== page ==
Ms Mariagrazia Mecoli, a business consultant at Quintiq, says that now that the system is up and running the emphasis has shifted from resource planning to resource optimisation to enable the operator to identify the best possible scheduling solution, and to get more out of the system. An automatic algorithm is used which generates alternative schedules to cope with potential disruption.
"If a certain crew is on one train which is late, they may not be able to take the second train for which they are scheduled," Mecoli says. "When you are planning on the day you have to react to real-time issues and understand how these will impact the long-term plan. As a result the plan must have a degree of flexibility to minimise the impact of delays and give subsequent trains that are timetabled the best possible chance of running on time. By having this quick solution available, planners have a better idea of how these disruptions are going to impact the timetable and as a result can provide accurate and up-to-date information to passengers, minimising confusion and disruption."
Mecoli says that by offering the possibility to run alternative schedules, the system is helping NTV to identify the solution which works bests. Indeed, it is this flexibility which is crucial to allowing NTV to consistently record high punctuality figures, and will enable it to continue to do so as it adds services in the next few years.
Managing maintenance at NTV's Nola depot
NTV's 140,000m2, €90m maintenance depot at Nola, south of Naples, was constructed to the specifications set out by Alstom, the manufacturer and maintainer of the AGV high-speed trains under a 30-year contract which commenced in January 2012.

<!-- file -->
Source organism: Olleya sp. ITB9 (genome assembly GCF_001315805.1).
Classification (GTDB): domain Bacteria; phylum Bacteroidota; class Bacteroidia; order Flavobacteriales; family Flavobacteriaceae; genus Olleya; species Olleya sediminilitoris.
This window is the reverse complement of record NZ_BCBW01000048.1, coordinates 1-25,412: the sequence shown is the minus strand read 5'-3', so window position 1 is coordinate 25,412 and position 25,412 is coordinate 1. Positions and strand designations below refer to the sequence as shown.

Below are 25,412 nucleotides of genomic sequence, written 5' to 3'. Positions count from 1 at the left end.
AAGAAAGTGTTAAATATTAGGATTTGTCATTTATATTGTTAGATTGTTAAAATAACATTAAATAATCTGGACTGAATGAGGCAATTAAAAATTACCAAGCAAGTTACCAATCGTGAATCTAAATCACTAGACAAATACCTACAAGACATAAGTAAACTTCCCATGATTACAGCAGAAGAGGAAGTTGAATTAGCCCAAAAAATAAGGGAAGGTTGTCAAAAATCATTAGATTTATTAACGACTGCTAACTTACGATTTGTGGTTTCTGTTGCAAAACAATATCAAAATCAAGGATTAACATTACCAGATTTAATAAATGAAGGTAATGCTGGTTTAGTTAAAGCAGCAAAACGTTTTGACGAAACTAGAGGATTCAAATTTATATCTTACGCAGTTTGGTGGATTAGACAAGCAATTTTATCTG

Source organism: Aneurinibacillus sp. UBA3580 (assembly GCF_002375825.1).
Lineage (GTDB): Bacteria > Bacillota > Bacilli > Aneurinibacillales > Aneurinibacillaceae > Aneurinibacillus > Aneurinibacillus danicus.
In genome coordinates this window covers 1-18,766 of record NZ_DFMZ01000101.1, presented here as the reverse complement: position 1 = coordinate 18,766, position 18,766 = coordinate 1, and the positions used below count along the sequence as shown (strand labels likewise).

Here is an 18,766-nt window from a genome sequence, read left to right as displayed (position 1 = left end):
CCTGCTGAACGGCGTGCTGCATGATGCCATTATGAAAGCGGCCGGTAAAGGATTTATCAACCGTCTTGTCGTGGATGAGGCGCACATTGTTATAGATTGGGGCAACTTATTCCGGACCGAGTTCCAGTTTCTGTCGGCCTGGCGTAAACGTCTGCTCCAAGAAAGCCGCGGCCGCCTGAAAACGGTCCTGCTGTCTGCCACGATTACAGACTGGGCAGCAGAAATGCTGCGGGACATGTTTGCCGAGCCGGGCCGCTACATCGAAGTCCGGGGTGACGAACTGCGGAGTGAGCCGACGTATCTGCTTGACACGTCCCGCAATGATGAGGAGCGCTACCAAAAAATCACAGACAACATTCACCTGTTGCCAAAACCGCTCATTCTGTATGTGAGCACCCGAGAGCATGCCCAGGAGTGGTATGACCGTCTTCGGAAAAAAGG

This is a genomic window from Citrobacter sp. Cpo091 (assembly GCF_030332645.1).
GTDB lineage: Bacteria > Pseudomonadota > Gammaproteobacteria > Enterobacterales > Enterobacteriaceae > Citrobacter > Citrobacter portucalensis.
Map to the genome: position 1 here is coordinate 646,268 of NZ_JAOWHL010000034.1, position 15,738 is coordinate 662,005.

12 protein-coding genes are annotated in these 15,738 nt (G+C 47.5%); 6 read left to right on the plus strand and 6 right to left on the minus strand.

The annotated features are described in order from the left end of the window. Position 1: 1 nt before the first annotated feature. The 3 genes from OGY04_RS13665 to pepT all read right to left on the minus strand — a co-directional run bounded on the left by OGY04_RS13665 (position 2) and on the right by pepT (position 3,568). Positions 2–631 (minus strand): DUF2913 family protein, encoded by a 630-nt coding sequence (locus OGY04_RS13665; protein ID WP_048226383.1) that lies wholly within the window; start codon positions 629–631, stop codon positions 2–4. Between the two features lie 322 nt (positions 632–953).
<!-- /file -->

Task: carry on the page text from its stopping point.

Alstom train life services (TLS) personnel work closely with NTV staff at the depot with four trains undergoing maintenance at any one time.
The trains arrive late afternoon with maintenance carried out during the nigh,t before trains are returned to service between 06.00 and 10.00. Work includes external and internal cleaning and toilet servicing by a third party firm as well as various tests. The centre is equipped with ultrasonic wheel inspection facilities and a bogie change station. It can also carry out repairs to damage resulting from accidents or vandalism.
Work at the depot is managed by Alstom's TrainTracer remote monitoring technology, which operates in conjunction with Quintiq's system, and monitors the position of the trains and every system on board.
Electric meters and electronic sensors positioned throughout the train deliver a flow of data that is transmitted via GPRS radio to a land-based server which updates every 10 seconds. If a malfunction is detected and action needs to be taken, a red alarm appears on the screen in the control room. At this point staff identify whether the problem is significant enough to call the train to discuss the actions required to correct the fault.
The immediacy of this system allows maintenance teams to analyse the problem and have a plan of action in place and spare parts ready before the train even enters the depot. It also means engineers can understand what is happening onboard on a remote basis with a view to preventing future breakdowns and problems.
Information fed to the Quintiq system enables it to adjust train movements with the aim of minimising disruption.
When a train is out of service, a reserve train in Florence, selected because of its location in the middle of the network, is available for use. If the replacement train is called out it has to be replaced with another working train.
Mr Giuseppe Picco, Alstom's maintenance director at Nola, says scheduling information is one of the most important factors of a successful maintenance operation.
"We have large screens so that maintenance crews can see exactly what stage any train has reached," he says. "Here it is possible to see where delays are, so trains can be swapped if necessary. Meetings are held twice a day to decide on organisation and procedures, and we try to make everything highly visible."